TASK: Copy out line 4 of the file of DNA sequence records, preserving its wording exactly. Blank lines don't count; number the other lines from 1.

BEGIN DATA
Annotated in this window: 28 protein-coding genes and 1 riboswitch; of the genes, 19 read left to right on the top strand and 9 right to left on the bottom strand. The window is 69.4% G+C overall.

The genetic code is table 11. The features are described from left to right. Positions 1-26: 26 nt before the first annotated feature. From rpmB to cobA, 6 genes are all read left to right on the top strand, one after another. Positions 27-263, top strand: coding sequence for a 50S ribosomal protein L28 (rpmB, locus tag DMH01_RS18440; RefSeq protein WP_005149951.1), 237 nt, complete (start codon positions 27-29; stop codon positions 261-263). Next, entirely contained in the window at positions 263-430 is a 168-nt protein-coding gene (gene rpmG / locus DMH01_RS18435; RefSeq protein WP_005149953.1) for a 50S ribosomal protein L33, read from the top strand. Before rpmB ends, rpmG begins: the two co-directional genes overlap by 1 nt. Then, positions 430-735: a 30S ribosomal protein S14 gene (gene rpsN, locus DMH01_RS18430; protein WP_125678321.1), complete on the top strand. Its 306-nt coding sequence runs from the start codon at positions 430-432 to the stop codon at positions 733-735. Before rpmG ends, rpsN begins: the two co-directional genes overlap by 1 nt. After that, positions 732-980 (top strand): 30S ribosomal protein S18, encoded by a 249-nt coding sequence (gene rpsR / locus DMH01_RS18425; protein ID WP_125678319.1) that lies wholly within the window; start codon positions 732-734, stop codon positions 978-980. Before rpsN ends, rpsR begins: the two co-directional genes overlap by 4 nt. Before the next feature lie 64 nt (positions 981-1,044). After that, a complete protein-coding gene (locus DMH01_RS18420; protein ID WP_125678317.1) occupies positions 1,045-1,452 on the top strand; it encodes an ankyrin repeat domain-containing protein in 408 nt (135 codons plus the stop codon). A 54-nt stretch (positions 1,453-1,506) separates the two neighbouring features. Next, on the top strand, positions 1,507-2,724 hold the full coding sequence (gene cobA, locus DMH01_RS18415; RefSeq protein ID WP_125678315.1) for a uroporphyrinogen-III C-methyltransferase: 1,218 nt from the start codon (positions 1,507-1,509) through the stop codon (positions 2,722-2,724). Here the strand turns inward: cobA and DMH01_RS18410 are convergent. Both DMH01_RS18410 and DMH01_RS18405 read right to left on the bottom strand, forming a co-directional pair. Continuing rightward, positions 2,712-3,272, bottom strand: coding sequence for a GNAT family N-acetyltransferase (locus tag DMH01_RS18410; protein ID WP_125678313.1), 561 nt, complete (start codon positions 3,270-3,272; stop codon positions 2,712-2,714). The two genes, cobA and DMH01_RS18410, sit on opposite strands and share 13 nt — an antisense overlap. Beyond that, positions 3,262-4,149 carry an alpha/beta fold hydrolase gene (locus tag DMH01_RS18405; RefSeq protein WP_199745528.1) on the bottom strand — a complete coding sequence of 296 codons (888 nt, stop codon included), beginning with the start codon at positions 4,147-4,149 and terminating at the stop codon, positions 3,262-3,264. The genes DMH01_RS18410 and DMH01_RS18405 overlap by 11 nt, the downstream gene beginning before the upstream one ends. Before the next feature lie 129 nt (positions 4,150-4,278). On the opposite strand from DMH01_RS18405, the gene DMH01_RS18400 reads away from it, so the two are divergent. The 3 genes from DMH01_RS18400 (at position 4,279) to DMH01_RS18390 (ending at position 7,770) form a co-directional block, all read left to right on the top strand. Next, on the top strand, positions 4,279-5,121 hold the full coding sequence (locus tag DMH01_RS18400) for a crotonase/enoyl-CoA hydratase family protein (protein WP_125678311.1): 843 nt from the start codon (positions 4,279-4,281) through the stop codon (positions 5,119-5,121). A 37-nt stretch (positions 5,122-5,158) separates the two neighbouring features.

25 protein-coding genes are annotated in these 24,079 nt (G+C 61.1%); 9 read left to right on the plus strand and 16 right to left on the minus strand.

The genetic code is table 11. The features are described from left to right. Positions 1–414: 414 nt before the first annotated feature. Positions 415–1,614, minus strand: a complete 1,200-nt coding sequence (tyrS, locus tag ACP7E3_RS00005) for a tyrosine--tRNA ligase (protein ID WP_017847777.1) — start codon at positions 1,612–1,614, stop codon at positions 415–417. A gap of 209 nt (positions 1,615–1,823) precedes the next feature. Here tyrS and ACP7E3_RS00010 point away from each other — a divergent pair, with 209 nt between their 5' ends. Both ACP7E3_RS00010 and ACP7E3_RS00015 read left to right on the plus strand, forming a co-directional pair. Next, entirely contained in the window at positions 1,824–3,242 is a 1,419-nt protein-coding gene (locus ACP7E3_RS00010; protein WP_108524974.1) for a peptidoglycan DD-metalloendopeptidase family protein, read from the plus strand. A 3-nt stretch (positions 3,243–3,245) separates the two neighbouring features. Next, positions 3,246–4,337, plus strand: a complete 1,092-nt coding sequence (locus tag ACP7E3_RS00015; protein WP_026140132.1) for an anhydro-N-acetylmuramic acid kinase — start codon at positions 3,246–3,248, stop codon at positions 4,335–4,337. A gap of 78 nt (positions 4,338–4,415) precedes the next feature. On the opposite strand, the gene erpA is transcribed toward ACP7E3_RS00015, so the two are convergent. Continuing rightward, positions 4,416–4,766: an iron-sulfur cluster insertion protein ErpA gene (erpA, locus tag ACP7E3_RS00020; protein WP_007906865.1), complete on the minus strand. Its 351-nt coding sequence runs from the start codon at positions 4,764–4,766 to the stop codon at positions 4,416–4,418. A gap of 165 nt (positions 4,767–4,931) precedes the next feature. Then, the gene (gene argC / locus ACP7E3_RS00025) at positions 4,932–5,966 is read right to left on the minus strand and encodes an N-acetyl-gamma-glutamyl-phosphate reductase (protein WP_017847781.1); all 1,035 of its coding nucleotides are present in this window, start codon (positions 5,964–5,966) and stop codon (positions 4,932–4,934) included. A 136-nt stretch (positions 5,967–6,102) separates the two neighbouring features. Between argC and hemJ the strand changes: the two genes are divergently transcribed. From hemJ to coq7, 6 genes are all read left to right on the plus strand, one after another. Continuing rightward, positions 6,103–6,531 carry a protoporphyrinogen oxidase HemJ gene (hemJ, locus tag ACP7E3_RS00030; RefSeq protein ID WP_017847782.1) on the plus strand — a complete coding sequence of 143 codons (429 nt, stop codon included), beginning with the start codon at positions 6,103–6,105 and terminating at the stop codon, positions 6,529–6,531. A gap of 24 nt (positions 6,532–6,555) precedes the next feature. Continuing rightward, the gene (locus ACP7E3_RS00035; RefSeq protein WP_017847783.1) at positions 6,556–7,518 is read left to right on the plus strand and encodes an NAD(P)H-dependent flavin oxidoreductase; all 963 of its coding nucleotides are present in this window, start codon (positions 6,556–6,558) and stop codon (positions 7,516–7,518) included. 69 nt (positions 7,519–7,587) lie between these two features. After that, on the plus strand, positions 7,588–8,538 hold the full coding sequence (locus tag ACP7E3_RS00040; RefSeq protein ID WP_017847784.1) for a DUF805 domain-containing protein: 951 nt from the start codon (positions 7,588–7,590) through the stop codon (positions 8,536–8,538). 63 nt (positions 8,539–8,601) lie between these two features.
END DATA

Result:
The genetic code is table 11. The features are described from left to right. Positions 1–414: 414 nt before the first annotated feature. Positions 415–1,614, minus strand: a complete 1,200-nt coding sequence (tyrS, locus tag ACP7E3_RS00005) for a tyrosine--tRNA ligase (protein ID WP_017847777.1) — start codon at positions 1,612–1,614, stop codon at positions 415–417. A gap of 209 nt (positions 1,615–1,823) precedes the next feature. Here tyrS and ACP7E3_RS00010 point away from each other — a divergent pair, with 209 nt between their 5' ends. Both ACP7E3_RS00010 and ACP7E3_RS00015 read left to right on the plus strand, forming a co-directional pair. Next, entirely contained in the window at positions 1,824–3,242 is a 1,419-nt protein-coding gene (locus ACP7E3_RS00010; protein WP_108524974.1) for a peptidoglycan DD-metalloendopeptidase family protein, read from the plus strand. A 3-nt stretch (positions 3,243–3,245) separates the two neighbouring features. Next, positions 3,246–4,337, plus strand: a complete 1,092-nt coding sequence (locus tag ACP7E3_RS00015; protein WP_026140132.1) for an anhydro-N-acetylmuramic acid kinase — start codon at positions 3,246–3,248, stop codon at positions 4,335–4,337. A gap of 78 nt (positions 4,338–4,415) precedes the next feature. On the opposite strand, the gene erpA is transcribed toward ACP7E3_RS00015, so the two are convergent. Continuing rightward, positions 4,416–4,766: an iron-sulfur cluster insertion protein ErpA gene (erpA, locus tag ACP7E3_RS00020; protein WP_007906865.1), complete on the minus strand. Its 351-nt coding sequence runs from the start codon at positions 4,764–4,766 to the stop codon at positions 4,416–4,418. A gap of 165 nt (positions 4,767–4,931) precedes the next feature. Then, the gene (gene argC / locus ACP7E3_RS00025) at positions 4,932–5,966 is read right to left on the minus strand and encodes an N-acetyl-gamma-glutamyl-phosphate reductase (protein WP_017847781.1); all 1,035 of its coding nucleotides are present in this window, start codon (positions 5,964–5,966) and stop codon (positions 4,932–4,934) included. A 136-nt stretch (positions 5,967–6,102) separates the two neighbouring features. Between argC and hemJ the strand changes: the two genes are divergently transcribed. From hemJ to coq7, 6 genes are all read left to right on the plus strand, one after another. Continuing rightward, positions 6,103–6,531 carry a protoporphyrinogen oxidase HemJ gene (hemJ, locus tag ACP7E3_RS00030; RefSeq protein ID WP_017847782.1) on the plus strand — a complete coding sequence of 143 codons (429 nt, stop codon included), beginning with the start codon at positions 6,103–6,105 and terminating at the stop codon, positions 6,529–6,531. A gap of 24 nt (positions 6,532–6,555) precedes the next feature. Continuing rightward, the gene (locus ACP7E3_RS00035; RefSeq protein WP_017847783.1) at positions 6,556–7,518 is read left to right on the plus strand and encodes an NAD(P)H-dependent flavin oxidoreductase; all 963 of its coding nucleotides are present in this window, start codon (positions 6,556–6,558) and stop codon (positions 7,516–7,518) included. 69 nt (positions 7,519–7,587) lie between these two features. After that, on the plus strand, positions 7,588–8,538 hold the full coding sequence (locus tag ACP7E3_RS00040; RefSeq protein ID WP_017847784.1) for a DUF805 domain-containing protein: 951 nt from the start codon (positions 7,588–7,590) through the stop codon (positions 8,536–8,538). 63 nt (positions 8,539–8,601) lie between these two features.